With many new licenses and acquisitions signed in the last few years, Mondottica's 66-year-old founder, chief executive and “chief dreamer,” Michael Jardine, has decided to delegate some of his responsibilities to new top managers now that his company has reached an annual turnover of close to $100 million. Additional appointments are in the pipeline.

Based in London, two of the new managers – Anthony “Tony” Pessok and Paul Sultan – come from Perry Ellis International (PEI), an American fashion conglomerate which, like Mondottica, owns many different brands and licenses.

Pessok will fill a newly created position as chief commercial officer of Mondottica, filling a void that was created with the departure of Steve Tulba and James Gotch in 2017. Their former functions are now rolled into a single position. He participated in the negotiations of several licenses for Perry Ellis while working as managing director of the company's European subsidiary for the past five years, in charge of licensing and international business development. Prior to that, he spent five years as sales director of a British fashion brand, Boxfresh.

Sultan, who is American, spent the last three years and a half at Perry Ellis' London office as European chief financial officer and chief operating officer. Among other jobs, he previously worked for six years at Revlon and for 20 years for another big American conglomerate, Phillip Van Heusen (PVH), with stations in the Netherlands and Mexico.

Mondottica has also appointed a new chief product officer, Allan Rasmussen, giving him responsibility for all the product development and design functions currently spread through the company's offices in Hong Kong, the U.K. and France. The Danish executive spent more than 18 years with ProDesign Denmark until July 2017, when he became a consultant, working also for Brando Eyewear, a subsidiary of Mondottica. He will also be based in London, filling a new position within the group.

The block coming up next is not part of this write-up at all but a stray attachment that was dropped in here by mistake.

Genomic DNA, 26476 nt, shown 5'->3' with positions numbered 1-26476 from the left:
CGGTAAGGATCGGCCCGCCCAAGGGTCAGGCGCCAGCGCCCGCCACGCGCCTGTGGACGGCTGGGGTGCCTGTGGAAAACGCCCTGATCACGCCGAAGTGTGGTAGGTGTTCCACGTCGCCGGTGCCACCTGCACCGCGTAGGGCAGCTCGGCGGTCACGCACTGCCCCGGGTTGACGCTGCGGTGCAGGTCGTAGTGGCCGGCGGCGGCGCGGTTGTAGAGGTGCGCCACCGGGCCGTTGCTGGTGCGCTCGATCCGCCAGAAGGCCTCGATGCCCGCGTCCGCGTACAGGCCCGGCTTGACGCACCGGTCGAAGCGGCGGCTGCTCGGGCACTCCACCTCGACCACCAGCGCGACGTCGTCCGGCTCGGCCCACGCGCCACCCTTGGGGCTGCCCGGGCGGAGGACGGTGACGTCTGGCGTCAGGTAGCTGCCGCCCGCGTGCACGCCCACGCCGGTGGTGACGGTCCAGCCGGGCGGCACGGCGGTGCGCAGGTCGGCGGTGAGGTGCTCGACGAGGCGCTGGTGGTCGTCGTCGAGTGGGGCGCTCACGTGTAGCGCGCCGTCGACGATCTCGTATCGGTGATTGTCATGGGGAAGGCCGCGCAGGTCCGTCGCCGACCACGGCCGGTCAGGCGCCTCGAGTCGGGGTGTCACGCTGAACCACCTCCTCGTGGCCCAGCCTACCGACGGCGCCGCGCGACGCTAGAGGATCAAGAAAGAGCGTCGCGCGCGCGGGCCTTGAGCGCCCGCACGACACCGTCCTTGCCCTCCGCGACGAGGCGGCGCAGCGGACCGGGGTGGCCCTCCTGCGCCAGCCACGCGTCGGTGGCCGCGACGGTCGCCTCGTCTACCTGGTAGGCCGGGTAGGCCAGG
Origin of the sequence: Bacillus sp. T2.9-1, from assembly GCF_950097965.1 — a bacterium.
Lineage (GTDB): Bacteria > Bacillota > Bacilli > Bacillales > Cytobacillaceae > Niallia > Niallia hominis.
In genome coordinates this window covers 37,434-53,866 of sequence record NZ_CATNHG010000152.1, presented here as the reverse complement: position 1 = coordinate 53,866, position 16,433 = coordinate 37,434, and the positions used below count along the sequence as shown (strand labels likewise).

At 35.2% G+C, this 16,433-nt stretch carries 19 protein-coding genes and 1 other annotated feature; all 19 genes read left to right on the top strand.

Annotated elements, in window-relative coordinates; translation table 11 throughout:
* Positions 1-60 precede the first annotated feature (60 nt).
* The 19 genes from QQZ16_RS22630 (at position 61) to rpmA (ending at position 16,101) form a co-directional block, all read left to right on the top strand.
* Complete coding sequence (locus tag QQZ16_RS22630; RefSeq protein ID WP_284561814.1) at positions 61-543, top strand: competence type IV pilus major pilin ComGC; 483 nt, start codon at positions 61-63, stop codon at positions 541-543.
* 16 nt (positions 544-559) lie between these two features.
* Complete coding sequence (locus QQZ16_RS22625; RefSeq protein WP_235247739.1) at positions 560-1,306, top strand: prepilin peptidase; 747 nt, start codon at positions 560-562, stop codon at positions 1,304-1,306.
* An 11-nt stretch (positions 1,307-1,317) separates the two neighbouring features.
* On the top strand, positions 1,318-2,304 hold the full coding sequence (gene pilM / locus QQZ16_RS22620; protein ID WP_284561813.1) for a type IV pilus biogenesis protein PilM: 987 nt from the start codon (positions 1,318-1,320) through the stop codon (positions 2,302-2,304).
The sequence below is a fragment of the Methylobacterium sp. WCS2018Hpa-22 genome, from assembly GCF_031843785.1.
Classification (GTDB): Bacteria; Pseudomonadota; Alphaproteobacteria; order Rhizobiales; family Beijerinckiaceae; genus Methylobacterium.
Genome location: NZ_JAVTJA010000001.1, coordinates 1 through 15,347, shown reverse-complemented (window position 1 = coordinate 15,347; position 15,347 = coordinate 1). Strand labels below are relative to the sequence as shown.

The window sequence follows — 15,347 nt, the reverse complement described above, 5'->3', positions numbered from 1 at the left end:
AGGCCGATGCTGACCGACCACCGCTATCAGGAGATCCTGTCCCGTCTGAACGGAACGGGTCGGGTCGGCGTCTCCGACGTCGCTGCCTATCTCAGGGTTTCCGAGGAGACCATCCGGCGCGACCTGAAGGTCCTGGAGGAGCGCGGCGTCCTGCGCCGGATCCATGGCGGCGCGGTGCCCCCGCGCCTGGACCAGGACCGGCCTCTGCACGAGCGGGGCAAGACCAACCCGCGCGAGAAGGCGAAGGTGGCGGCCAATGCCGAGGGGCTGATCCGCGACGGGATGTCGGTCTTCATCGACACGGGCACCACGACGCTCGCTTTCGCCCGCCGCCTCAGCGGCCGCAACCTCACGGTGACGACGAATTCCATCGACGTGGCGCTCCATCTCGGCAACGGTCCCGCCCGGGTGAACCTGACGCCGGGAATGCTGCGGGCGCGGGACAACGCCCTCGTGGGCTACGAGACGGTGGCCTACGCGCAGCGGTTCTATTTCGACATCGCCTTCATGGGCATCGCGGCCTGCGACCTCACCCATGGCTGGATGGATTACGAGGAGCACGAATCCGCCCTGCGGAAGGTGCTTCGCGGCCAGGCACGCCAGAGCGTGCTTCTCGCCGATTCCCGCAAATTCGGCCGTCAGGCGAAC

Furthermore, Mondottica has decided to reinforce its position in the American continent by promoting a New York-based industry veteran, Drew Oppermann, to the newly created position of president for the Americas. The American executive has been overseeing lately Latin America, Canada and joint ventures in Germany, Russia, Australia, India and Japan. He had previously worked for Viva International and Adlens.

As previously reported, Mondottica recently reinforced its position in several parts of Europe and the rest of the world through a strategic agreement with Menrad, which acquired a substantial minority share in the group (EWI Vol. 19 N° 16+17).

As part of its new commitment to the Americas, Mondottica is investing in a new showroom in Miami, Florida, for its clients in Latin America.

Jardine presented the new team last week, prior to the opening of the company's annual sunglass workshop. Excluding Menrad's sales offices, Mondottica currently employs about 200 people, half of them in London and Nottingham in the U.K. The staff also includes about 40 employees at its head office in Hong Kong and 40 in France, plus others in Barcelona, Tokyo, Delhi, Moscow, New York and Sydney.

While expressing the wish to have a more prominent position in the area of sunglasses, which represent about 30 percent of Mondottica's turnover, Jardine says that he is not actively pursuing any new major licensing deals or acquisitions at this stage. He prefers to see the company first digest and rationalize its current portfolio.

In addition to four own brands – Yves Cogan, Spine, Sunday Somewhere and Zoobug – the group licenses 15 “core brands,” and it may discontinue a couple of others. Its most recent licensing deals are those that it signed with Sergio Tacchini and Scotch & Soda earlier this year. The other licenses in its portfolio include names like Anna Sui, Cath Kidston, Christian Lacroix, Ducati, Hackett, Joules, Karen Millen, Le Coq Sportif, Maje, Marimekko, Pepe Jeans, Sandro, Ted Baker (worldwide except USA and Canada), United Colors of Benetton and Yohji Yamamoto.